Navy Spinning San Francisco Story
Bob Hamilton of The New London Day, who I really respect, has a long article out on what he's learned from various sources about what the final report on the San Francisco grounding will say. (Registration required starting tomorrow.) Discussion on this article at Ron Martini's BBS can be found here. Excerpt:
"The report, which could be released as early as this month, will cite problems with the USS San Francisco's chart preparation methods and, more seriously, the crew's failures to recognize specific warnings that the submarine was headed into trouble.
"Soundings showed the bottom was more than 1,200 feet shallower than on the charts that were in use, a difference of more than 20 percent, the sources said. In addition, the ship's fathometer showed the water was shoaling, or getting more shallow with each reading, over an extended period of time, the sources said.
"Either one of the warnings should have prompted the crew to slow the submarine down and proceed far more cautiously, the sources said. Instead, the ship plowed into an underwater mountain that was nearly a sheer cliff at a speed of about 30 mph.
"In addition, the navigation team was not laying out the ship's projected track far enough ahead of the ship's actual position to determine whether it was sailing into safe water, a particularly dangerous practice in the island-studded area of the Pacific where the San Francisco was operating, the sources said."
This spin that the Navy's putting out is fairly interesting to me. Earlier, I've intimated that I really don't know any more about this incident than anyone else. In truth, I've been able to glean, based on unclassified information, some of the specifics of the grounding that leads me to believe that the people providing the information to Mr. Hamilton are trying to "spin" it to make it seem as bad for the crew as possible. True, there were some soundings that were shallower than expected, but the sounding immediately before the grounding did check with charted. Boats have bad soundings all the time; did investigators go back in other subs logs to see if all of them turned around, or requested a change to their op order, every time they had a sounding that didn't check with charted? Of course with the benefit of 20/20 hindsight, investigators will find problems with what was done, but they could do that with any boat on any underway. We've heard how the collision will generate a lot of new rules and regulations for boats to follow in navigation. My point, which I will continue to make, is that I believe that the crew did the same things that most boats in the fleet would have done before January. If the mistakes were so "obvious", why didn't the Sub Force do a better examining for boats making similar mistakes earlier? The answer is that they didn't; right or wrong, this same thing could have happened to any other attack boat given the same operational order.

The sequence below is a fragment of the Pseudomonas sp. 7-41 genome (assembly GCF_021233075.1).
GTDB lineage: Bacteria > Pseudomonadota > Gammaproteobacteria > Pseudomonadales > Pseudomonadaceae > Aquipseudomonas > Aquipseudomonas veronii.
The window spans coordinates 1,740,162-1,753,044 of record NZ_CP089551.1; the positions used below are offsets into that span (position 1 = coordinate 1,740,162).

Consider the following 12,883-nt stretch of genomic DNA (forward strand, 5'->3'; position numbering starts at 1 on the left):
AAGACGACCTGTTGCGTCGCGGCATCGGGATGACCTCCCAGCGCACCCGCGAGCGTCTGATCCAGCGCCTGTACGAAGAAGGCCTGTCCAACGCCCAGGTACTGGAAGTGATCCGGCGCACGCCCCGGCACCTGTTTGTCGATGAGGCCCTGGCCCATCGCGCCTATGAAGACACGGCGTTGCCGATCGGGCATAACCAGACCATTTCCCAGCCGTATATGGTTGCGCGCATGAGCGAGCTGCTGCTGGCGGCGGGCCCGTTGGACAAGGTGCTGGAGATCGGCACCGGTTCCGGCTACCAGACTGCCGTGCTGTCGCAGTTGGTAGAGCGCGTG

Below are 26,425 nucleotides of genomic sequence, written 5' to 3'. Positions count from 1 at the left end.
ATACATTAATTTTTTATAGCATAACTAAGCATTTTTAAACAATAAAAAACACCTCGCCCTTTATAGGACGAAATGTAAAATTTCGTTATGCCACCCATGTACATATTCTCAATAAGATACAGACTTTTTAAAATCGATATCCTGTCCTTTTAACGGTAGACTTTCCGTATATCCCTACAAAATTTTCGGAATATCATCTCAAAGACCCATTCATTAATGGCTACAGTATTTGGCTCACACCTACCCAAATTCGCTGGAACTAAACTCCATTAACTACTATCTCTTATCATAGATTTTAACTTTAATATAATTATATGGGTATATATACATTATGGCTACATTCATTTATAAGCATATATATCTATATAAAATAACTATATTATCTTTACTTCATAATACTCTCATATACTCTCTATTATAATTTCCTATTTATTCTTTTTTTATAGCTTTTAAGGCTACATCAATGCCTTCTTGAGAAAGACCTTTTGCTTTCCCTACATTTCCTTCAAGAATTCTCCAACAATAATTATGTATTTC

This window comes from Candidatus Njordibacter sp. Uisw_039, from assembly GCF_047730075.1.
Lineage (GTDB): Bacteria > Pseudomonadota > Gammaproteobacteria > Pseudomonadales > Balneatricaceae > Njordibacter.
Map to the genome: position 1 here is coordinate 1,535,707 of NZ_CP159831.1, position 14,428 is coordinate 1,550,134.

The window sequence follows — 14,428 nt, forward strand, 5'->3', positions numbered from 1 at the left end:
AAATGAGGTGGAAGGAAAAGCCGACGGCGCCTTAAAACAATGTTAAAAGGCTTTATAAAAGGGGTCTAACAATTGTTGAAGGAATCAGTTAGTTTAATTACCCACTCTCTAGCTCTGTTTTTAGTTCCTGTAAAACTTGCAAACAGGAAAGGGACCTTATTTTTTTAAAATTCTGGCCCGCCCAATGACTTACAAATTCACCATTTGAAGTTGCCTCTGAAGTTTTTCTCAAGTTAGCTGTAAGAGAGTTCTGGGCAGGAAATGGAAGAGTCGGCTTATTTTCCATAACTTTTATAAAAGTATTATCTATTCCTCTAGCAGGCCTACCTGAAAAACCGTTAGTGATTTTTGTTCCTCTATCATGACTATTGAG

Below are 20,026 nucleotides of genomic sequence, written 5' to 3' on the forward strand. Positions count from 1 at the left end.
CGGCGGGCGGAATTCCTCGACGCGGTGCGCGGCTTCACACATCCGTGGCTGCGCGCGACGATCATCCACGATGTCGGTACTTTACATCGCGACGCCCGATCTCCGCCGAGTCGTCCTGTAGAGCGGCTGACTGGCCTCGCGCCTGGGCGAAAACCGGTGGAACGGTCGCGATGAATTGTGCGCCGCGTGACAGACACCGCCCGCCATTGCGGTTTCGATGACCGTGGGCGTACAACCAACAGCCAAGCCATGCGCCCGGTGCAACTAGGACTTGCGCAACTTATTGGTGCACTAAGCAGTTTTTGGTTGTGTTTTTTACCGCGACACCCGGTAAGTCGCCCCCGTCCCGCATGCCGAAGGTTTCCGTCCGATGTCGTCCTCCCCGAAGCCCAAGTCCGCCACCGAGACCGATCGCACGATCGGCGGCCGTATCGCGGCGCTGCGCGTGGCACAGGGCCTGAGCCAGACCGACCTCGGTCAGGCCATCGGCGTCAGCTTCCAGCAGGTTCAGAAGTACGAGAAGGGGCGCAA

One line in particular from Hamilton's story in particular grabbed me: "In addition, the ship's fathometer showed the water was shoaling, or getting more shallow with each reading, over an extended period of time, the sources said. Either one of the warnings should have prompted the crew to slow the submarine down and proceed far more cautiously, the sources said." Yes, that is true; the problem, or actually non-problem, is that the chart said the water was shoaling, and the crew expected this; accounts we've read from watchstanders indicate that the boat had just changed the limits for the soundings based on moving into deeper water from the previously expected "shallower", shoaling water.
I care a lot about the Submarine Force, and I admit that I'm worried about the direction the Force has been taking for the last few years. While submarines are doing vital work in the prosectution of the Global War on Terror, it seemed that more and more time was being spent preparing for more and more inspections; exams that I honestly didn't see related very much to the real world. Classification issues prevent me from getting too far into the things the boats did, but if a large portion of your time is spent preparing to run drills for things that might only happen every 10,000 boat-years, this takes away from the time you can spend preparing for what is really going on.
Update 0844 10 Apr: Another copy of the article that will last a little longer can be found here.
Update 0955 12 Apr: An even longer lasting copy is over at Submarine Brotherhood.